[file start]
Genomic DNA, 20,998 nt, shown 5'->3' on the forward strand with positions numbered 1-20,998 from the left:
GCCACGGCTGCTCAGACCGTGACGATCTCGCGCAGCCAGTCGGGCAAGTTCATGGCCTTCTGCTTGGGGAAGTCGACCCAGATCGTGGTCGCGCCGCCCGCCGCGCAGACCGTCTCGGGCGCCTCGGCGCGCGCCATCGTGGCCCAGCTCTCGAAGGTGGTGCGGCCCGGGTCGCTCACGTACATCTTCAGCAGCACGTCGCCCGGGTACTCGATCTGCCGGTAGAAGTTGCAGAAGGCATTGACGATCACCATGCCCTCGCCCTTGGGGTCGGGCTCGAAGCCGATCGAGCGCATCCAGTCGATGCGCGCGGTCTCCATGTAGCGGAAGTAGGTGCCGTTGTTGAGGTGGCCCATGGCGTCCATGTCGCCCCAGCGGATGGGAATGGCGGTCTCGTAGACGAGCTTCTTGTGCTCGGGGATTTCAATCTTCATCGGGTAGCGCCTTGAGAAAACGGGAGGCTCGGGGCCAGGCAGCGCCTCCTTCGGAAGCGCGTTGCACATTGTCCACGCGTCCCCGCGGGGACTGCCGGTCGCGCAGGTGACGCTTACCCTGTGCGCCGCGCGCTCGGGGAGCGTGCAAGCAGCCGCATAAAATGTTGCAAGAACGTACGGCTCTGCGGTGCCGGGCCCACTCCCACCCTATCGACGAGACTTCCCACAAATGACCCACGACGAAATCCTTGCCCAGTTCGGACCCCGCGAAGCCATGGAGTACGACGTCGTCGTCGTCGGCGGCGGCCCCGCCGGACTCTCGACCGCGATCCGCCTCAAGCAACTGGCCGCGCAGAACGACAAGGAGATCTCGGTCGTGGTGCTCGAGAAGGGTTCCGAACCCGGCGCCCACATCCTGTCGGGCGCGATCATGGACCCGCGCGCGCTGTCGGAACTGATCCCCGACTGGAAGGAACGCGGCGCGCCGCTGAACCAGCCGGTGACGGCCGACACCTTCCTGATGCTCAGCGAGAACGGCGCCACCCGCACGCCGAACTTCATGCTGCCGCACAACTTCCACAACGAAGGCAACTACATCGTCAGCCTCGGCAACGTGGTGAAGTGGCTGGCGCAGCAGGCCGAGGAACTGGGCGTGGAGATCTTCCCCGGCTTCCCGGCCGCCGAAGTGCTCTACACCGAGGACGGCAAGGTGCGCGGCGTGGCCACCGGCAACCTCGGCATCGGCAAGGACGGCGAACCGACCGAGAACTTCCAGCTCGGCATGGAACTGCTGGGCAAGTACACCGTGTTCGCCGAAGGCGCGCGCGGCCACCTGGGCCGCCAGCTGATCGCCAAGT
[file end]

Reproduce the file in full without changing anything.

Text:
Genomic DNA, 20,998 nt, shown 5'->3' on the forward strand with positions numbered 1-20,998 from the left:
GCCACGGCTGCTCAGACCGTGACGATCTCGCGCAGCCAGTCGGGCAAGTTCATGGCCTTCTGCTTGGGGAAGTCGACCCAGATCGTGGTCGCGCCGCCCGCCGCGCAGACCGTCTCGGGCGCCTCGGCGCGCGCCATCGTGGCCCAGCTCTCGAAGGTGGTGCGGCCCGGGTCGCTCACGTACATCTTCAGCAGCACGTCGCCCGGGTACTCGATCTGCCGGTAGAAGTTGCAGAAGGCATTGACGATCACCATGCCCTCGCCCTTGGGGTCGGGCTCGAAGCCGATCGAGCGCATCCAGTCGATGCGCGCGGTCTCCATGTAGCGGAAGTAGGTGCCGTTGTTGAGGTGGCCCATGGCGTCCATGTCGCCCCAGCGGATGGGAATGGCGGTCTCGTAGACGAGCTTCTTGTGCTCGGGGATTTCAATCTTCATCGGGTAGCGCCTTGAGAAAACGGGAGGCTCGGGGCCAGGCAGCGCCTCCTTCGGAAGCGCGTTGCACATTGTCCACGCGTCCCCGCGGGGACTGCCGGTCGCGCAGGTGACGCTTACCCTGTGCGCCGCGCGCTCGGGGAGCGTGCAAGCAGCCGCATAAAATGTTGCAAGAACGTACGGCTCTGCGGTGCCGGGCCCACTCCCACCCTATCGACGAGACTTCCCACAAATGACCCACGACGAAATCCTTGCCCAGTTCGGACCCCGCGAAGCCATGGAGTACGACGTCGTCGTCGTCGGCGGCGGCCCCGCCGGACTCTCGACCGCGATCCGCCTCAAGCAACTGGCCGCGCAGAACGACAAGGAGATCTCGGTCGTGGTGCTCGAGAAGGGTTCCGAACCCGGCGCCCACATCCTGTCGGGCGCGATCATGGACCCGCGCGCGCTGTCGGAACTGATCCCCGACTGGAAGGAACGCGGCGCGCCGCTGAACCAGCCGGTGACGGCCGACACCTTCCTGATGCTCAGCGAGAACGGCGCCACCCGCACGCCGAACTTCATGCTGCCGCACAACTTCCACAACGAAGGCAACTACATCGTCAGCCTCGGCAACGTGGTGAAGTGGCTGGCGCAGCAGGCCGAGGAACTGGGCGTGGAGATCTTCCCCGGCTTCCCGGCCGCCGAAGTGCTCTACACCGAGGACGGCAAGGTGCGCGGCGTGGCCACCGGCAACCTCGGCATCGGCAAGGACGGCGAACCGACCGAGAACTTCCAGCTCGGCATGGAACTGCTGGGCAAGTACACCGTGTTCGCCGAAGGCGCGCGCGGCCACCTGGGCCGCCAGCTGATCGCCAAGT